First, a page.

Spoils of War v. Cultural Heritage:
The Russian Cultural Property Law in Historical ContextFebruary 8-9, 2008
Langdell Hall, South Classroom
Harvard Law School
Harvard Law School Arts & Literature Law Society
Commission for Art Recovery
Davis Center for Russian and Eurasian Studies at Harvard University
Foundation for International Cultural Diplomacy
Harvard Law School European Law Research Center
Open to the public with online registration
Registration is without charge
Accommodations and Logistics
World War II resulted in the greatest loss and displacement of cultural treasures, books, and archives in history. As the German army occupied more and more of the European continent, Nazi art brigades swept up millions of items from museums, libraries, archives, and individuals. Allied bombing in Europe destroyed many of these treasures. The Germans began to place the remainder in remote castles, mines, and monasteries for safe-keeping, but the occupation of Axis Europe led to damage and destruction of more cultural valuables. Eventually these German treasure troves came under the control of the victors.
In the immediate aftermath of the war, with no agreement over restitution among the Allied victors, each of the four occupying powers in Germany and Austria— the United States, Great Britain, France, and the USSR— handled displaced cultural property that ended the war in their individual zones as they saw fit. The United States undertook an unprecedented program of cultural restitution in an effort to restore displaced treasures to the countries from which the Nazis had confiscated them, in the expectation that these countries would return these valuables to their pre-war owners. This process continues to this day.
In the East, however, Soviet authorities, seeking reparations for the extensive costs of Nazi aggression, used special "Trophy Brigades" to empty museums, castles, and salt mines in Germany and Eastern Europe, transporting millions of cultural treasures to the USSR. These included German state-owned cultural objects, cultural objects taken from churches and synagogues, as well as a great deal of private property that had been looted by the Germans from individuals. In addition, U.S. authorities in Germany returned more than half a million displaced cultural treasures and more than a quarter of a million books to the USSR that had been looted by the Nazi invaders.
Without doubt, the Soviet Union suffered huge losses in lives and property from Nazi aggression. Soviet desire for reparations was quite understandable. Whether cultural goods should have been part of such reparations is a complex question, as international law regarding cultural property has been evolving since the mid-Nineteenth Century.
The art works taken back to the Soviet Union were held in relative secrecy for years. Not until the final years of glasnost in 1989-1990 did information gradually surface about the secret depositories for "trophy art" (as known in Russia), the millions of trophy books in an abandoned church outside of Moscow, and the kilometers of state and private archives from countries across Europe that had been held for half a century in the top secret "Special Archive."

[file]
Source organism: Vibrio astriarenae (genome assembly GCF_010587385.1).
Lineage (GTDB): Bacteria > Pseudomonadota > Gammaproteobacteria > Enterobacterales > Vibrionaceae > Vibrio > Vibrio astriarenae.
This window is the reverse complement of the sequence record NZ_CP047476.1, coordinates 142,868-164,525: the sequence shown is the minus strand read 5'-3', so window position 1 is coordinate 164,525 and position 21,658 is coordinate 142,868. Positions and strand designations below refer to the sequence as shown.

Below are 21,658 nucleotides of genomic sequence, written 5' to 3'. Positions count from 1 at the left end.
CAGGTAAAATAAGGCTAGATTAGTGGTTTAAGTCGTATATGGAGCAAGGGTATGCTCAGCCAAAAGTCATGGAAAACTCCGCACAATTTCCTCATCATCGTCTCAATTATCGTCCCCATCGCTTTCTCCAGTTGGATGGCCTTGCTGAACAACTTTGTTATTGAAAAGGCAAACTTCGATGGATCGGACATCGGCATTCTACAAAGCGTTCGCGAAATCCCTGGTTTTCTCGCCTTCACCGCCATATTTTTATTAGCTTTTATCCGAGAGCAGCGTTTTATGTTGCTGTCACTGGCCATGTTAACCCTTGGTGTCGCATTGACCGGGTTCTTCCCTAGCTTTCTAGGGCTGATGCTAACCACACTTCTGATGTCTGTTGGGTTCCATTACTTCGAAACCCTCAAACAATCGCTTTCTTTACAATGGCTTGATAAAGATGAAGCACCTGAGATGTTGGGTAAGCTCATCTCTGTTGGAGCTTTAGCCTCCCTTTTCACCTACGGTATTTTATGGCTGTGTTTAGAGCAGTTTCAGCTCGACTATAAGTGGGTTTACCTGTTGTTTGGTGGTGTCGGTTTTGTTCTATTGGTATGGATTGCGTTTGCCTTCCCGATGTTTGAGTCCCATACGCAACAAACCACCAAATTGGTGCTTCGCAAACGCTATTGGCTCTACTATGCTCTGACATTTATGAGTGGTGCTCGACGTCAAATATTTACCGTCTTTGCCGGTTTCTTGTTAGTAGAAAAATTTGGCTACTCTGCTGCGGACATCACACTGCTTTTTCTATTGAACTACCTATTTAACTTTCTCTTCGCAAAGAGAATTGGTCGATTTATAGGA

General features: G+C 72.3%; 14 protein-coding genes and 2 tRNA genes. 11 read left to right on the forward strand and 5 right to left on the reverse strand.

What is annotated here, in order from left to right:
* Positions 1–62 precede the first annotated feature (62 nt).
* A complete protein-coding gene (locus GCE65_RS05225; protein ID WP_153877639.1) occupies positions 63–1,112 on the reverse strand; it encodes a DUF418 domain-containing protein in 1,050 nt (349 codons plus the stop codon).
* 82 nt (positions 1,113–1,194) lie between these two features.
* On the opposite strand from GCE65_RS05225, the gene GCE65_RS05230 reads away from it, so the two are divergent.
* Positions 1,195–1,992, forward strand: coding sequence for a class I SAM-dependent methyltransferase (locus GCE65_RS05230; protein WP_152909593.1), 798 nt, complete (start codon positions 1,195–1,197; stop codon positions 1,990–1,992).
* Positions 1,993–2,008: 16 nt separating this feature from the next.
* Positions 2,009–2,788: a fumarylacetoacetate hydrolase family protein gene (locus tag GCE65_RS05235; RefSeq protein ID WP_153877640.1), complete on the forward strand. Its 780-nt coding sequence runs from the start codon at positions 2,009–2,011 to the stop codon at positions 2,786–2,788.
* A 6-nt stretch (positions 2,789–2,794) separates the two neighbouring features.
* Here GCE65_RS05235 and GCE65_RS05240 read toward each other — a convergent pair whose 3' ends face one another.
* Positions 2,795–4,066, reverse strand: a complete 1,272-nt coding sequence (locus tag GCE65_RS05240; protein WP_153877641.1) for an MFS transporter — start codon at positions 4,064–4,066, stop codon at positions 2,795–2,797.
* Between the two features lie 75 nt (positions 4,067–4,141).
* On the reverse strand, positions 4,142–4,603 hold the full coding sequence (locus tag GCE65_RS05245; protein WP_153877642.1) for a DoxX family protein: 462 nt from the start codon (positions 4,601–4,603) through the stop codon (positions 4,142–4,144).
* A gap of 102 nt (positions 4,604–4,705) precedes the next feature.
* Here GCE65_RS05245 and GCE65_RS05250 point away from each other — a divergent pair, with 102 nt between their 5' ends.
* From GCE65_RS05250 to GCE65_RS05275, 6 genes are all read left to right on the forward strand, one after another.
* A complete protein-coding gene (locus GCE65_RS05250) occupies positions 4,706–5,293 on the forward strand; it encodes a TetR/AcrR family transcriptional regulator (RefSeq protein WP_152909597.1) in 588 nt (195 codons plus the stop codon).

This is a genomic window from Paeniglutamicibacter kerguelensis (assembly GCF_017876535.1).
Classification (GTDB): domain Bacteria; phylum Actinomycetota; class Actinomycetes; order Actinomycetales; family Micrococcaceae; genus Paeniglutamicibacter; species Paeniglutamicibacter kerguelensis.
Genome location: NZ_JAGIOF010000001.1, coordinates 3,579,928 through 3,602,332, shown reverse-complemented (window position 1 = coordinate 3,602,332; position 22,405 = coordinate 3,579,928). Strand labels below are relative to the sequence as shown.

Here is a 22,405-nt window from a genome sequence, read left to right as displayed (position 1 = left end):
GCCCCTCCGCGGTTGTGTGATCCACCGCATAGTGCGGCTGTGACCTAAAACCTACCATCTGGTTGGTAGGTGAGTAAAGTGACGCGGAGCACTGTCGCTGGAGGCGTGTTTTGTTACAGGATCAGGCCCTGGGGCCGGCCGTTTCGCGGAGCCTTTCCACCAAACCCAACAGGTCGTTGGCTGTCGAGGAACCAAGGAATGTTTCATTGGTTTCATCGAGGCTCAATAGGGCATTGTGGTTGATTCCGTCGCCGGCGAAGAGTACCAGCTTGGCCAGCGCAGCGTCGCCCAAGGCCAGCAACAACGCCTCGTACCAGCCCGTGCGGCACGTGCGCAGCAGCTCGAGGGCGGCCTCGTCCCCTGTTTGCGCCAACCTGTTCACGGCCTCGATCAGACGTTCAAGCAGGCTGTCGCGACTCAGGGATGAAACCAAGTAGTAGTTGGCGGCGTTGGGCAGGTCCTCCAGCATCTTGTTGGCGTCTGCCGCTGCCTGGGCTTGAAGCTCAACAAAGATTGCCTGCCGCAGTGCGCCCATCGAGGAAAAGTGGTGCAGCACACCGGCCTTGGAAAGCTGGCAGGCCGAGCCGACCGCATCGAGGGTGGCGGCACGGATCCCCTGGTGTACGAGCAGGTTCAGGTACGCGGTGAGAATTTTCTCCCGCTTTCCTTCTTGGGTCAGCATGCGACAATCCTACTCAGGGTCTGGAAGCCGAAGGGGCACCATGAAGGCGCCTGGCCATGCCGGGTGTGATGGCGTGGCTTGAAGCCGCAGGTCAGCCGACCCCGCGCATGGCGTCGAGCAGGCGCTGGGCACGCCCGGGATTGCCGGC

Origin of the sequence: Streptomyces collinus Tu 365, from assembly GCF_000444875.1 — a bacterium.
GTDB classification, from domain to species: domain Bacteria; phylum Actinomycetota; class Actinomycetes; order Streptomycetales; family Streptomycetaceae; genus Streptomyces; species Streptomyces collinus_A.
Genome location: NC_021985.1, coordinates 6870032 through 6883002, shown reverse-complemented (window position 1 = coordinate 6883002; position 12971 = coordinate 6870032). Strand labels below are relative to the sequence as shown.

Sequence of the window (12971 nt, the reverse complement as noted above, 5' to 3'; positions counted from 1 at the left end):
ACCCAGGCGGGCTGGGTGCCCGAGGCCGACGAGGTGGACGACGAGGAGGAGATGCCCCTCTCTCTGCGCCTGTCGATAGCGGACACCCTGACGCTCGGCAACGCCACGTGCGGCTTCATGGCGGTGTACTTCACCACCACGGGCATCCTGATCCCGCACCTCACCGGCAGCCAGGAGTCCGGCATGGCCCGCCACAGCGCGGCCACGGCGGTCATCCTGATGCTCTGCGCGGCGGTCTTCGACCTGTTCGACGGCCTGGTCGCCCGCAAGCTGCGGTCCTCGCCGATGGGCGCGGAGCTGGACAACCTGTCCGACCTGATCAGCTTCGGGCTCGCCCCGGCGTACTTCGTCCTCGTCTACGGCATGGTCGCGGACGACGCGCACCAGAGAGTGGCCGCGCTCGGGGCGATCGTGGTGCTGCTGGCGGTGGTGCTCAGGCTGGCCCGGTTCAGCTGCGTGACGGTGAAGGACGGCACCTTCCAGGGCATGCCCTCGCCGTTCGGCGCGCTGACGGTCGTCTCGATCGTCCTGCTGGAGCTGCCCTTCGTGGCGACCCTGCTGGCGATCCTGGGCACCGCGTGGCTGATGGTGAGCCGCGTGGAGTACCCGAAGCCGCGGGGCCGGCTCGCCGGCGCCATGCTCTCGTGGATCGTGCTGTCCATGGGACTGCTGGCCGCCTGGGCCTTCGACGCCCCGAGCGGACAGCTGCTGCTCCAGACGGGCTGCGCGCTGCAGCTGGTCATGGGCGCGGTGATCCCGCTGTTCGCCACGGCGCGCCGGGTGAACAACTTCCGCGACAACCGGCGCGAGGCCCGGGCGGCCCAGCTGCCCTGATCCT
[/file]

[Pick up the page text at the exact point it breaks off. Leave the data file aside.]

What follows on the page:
Since the collapse of the Soviet Union, the subject of restitution has been one of the most thorny issues in Russia's foreign relations. As European countries started to demand their cultural treasures and archives, Russian legislators prohibited restitution.
In the midst of the four-year struggle over passage of the law, Russia was admitted to the Council of Europe in January 1996. In order to secure acceptance, among the commitments Russia was required to make were two specific "intents" for restitution of archives and other cultural treasures belonging to member states. Since that document was signed, Russia's parliamentary bodies have ignored those intents, a disregard that culminated with the almost unanimous passage of a law that potentially nationalizes all cultural treasures brought to Russia at the end of World War II. President Yeltsin initially refused to sign this law. After a decision of the Constitutional Court obliged him to do so, he signed it but then lodged a request challenging the law's constitutionality. In 1999 the Constitutional Court issued another opinion basically upholding the law, but it required amendment before implementation.
The Russian law seemingly conflicts with countless international conventions and resolutions adopted by the United Nations, UNESCO, and other bodies, as well as several bilateral agreements, calling for the restitution of plundered cultural treasures to their countries of origin. After President Putin signed the amended law in July 2000, a Government order put the Ministry of Culture in charge of restitution proceedings. A further Government order in March 2001 established a new Interagency Council charged with publicly describing the displaced cultural treasures.
Many different and complex situations are involved in the various claims for return of these treasures, many of which still remain unidentified. This workshop will explore the legal and ethical issues involved and begin to lay the groundwork for a practical exploration of steps to help overcome the persisting Cold War attitudes surrounding displaced cultural treasures and restitution issues.
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